The Women at the Well



In Jesus’ day the well was the public water source, as it is in most villages here in the Republic of the Congo. However, in many towns, the traditional well has become one of several public pumps installed by the local government. Here the water flows freely for all to take, as do conversations while waiting a turn to fill containers.

My wife, Teresa, and I, along with a national ministry couple, recently moved to a new part of town where there is no piped-in water. Teresa and I dug a private well and have attached a suppressor to pump the water directly into our house. However, our colleagues, who have not yet dug their well, have to go to the nearby public pump to get their water.

Recently, I volunteered to use our truck to haul some containers of water from the pump to their house. Having to fill several large containers took a bit of time, and as we started, women from the neighborhood came to wait their turn. In this culture, women and children are sent to fetch water, so they were a bit surprised to see men there.

As the water started to flow into the containers, conversation began. Like Jesus with the woman at the well, who was evidently amiss in her doctrines and ethics, we soon found out that these women, though seemingly religious, were also confused. They told us of their pastor, who for profit blessed the water they brought to church. He told them if they drank it, their sicknesses would be healed and the water would keep them healthy.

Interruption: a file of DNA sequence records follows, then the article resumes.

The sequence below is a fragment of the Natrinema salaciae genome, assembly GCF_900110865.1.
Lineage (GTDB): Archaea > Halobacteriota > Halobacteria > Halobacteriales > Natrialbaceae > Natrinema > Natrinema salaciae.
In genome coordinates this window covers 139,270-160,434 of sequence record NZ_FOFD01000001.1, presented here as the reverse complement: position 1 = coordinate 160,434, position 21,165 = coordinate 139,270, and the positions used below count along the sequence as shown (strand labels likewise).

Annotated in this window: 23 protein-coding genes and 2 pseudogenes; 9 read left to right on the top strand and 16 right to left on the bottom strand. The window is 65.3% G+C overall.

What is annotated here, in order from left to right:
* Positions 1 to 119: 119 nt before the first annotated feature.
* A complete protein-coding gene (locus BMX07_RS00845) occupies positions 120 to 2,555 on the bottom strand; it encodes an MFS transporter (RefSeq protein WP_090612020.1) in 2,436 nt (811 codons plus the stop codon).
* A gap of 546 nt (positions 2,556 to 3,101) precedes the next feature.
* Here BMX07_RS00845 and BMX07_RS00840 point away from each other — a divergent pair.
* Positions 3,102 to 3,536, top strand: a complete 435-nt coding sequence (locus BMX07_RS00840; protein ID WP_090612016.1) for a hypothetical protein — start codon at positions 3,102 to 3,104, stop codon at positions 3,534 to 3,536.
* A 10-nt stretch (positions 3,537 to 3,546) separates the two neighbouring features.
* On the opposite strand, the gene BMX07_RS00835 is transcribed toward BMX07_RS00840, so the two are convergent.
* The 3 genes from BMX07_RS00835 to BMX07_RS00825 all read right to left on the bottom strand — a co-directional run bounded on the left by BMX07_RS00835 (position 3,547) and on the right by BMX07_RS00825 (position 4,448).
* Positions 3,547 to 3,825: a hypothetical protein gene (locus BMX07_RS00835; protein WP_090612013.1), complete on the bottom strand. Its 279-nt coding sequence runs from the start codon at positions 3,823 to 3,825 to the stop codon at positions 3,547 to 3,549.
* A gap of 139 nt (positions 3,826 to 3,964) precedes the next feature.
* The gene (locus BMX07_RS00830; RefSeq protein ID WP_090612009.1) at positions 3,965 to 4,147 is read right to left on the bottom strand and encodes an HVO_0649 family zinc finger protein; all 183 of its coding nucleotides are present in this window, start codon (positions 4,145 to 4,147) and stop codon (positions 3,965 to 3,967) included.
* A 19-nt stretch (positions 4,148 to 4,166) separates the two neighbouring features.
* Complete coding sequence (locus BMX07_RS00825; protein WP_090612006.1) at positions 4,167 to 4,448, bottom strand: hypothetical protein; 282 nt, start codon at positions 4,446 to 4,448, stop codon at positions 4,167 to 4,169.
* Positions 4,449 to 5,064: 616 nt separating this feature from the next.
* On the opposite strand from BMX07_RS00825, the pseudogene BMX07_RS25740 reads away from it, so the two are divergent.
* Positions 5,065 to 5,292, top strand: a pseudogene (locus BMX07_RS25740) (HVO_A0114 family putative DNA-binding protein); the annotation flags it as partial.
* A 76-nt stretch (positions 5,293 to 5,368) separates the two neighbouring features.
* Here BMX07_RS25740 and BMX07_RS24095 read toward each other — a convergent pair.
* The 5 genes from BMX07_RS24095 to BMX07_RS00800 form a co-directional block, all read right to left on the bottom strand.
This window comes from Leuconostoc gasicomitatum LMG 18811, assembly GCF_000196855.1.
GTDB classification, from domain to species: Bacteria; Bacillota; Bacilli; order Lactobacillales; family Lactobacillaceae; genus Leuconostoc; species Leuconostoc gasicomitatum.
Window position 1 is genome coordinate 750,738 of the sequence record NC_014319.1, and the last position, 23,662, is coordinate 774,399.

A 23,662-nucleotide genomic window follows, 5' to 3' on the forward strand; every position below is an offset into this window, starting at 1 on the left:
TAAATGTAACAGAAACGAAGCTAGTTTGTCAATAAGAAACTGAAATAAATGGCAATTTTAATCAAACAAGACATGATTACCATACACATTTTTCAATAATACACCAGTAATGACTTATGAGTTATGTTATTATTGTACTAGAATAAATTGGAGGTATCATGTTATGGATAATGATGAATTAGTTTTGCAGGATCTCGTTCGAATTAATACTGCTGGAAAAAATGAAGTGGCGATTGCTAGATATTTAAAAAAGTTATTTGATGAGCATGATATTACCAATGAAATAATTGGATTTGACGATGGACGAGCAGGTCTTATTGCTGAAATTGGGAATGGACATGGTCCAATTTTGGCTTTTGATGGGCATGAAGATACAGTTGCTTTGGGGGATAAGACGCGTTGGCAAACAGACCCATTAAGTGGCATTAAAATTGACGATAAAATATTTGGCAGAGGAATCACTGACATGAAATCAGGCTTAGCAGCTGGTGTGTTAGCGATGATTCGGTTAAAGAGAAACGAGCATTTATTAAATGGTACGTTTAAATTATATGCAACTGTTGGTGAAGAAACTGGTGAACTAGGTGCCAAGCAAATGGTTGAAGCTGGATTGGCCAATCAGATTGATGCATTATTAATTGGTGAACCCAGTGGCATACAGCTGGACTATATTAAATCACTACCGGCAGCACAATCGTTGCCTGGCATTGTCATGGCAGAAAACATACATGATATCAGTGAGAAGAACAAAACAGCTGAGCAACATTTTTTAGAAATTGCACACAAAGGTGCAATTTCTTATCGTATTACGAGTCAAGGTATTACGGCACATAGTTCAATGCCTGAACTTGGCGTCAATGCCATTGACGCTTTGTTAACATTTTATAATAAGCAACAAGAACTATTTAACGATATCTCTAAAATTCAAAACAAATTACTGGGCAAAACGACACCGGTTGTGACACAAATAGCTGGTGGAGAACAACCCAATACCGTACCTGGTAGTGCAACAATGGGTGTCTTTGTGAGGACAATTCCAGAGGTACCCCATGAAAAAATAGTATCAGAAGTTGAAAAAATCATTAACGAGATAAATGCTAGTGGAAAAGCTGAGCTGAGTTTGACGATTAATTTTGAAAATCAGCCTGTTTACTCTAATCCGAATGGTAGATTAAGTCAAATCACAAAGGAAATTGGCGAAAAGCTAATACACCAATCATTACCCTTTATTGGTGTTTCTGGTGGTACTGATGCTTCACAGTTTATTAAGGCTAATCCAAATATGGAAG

The church these women attended is called the “Center for the Word,” yet, ironically, when we asked them if they read their Bibles, most said they either didn’t have one or didn’t read the one they owned. Although they had been going to this church for a year, none could recite even one Bible verse.

The women seemed sincere and eagerly received the gospel we spoke to them. That day was one where they came for physical water but got clear spiritual water as well.

Please pray for us and our national colleagues, Celestin and Jeanne, as we continue ministries in this new and not so spiritually “well-watered” area of the Republic of the Congo. Your generous gifts to the Great Commission Fund help to give us opportunities to share the living water with the Congolese people.

2 responses to The Women at the Well

  1. Thank you for the work you are doing for these people. So wonderful how God has given you all the desire to serve.

  2. saludos y abrazos desde la región de la araucania Chile y DIOS les siga prosperando y firmes y adelante con JESUCRISTO.

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